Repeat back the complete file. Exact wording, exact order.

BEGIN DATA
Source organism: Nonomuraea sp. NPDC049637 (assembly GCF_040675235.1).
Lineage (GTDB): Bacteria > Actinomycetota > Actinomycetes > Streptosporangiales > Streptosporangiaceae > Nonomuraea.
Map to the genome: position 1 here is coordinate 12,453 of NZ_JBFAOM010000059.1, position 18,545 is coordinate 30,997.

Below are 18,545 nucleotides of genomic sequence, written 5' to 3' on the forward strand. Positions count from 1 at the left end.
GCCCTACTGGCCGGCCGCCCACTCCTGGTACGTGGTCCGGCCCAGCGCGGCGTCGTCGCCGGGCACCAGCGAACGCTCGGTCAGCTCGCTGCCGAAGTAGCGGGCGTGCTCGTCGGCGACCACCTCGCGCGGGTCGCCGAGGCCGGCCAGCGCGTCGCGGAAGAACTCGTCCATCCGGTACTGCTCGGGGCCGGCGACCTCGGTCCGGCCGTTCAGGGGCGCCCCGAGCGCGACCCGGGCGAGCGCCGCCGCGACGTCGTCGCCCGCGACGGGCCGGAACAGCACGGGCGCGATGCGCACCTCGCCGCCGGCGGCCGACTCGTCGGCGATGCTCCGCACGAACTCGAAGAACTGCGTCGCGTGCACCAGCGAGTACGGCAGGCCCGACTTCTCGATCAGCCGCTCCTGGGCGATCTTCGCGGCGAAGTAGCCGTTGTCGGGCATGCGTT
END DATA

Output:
Source organism: Nonomuraea sp. NPDC049637 (assembly GCF_040675235.1).
Lineage (GTDB): Bacteria > Actinomycetota > Actinomycetes > Streptosporangiales > Streptosporangiaceae > Nonomuraea.
Map to the genome: position 1 here is coordinate 12,453 of NZ_JBFAOM010000059.1, position 18,545 is coordinate 30,997.

Below are 18,545 nucleotides of genomic sequence, written 5' to 3' on the forward strand. Positions count from 1 at the left end.
GCCCTACTGGCCGGCCGCCCACTCCTGGTACGTGGTCCGGCCCAGCGCGGCGTCGTCGCCGGGCACCAGCGAACGCTCGGTCAGCTCGCTGCCGAAGTAGCGGGCGTGCTCGTCGGCGACCACCTCGCGCGGGTCGCCGAGGCCGGCCAGCGCGTCGCGGAAGAACTCGTCCATCCGGTACTGCTCGGGGCCGGCGACCTCGGTCCGGCCGTTCAGGGGCGCCCCGAGCGCGACCCGGGCGAGCGCCGCCGCGACGTCGTCGCCCGCGACGGGCCGGAACAGCACGGGCGCGATGCGCACCTCGCCGCCGGCGGCCGACTCGTCGGCGATGCTCCGCACGAACTCGAAGAACTGCGTCGCGTGCACCAGCGAGTACGGCAGGCCCGACTTCTCGATCAGCCGCTCCTGGGCGATCTTCGCGGCGAAGTAGCCGTTGTCGGGCATGCGTT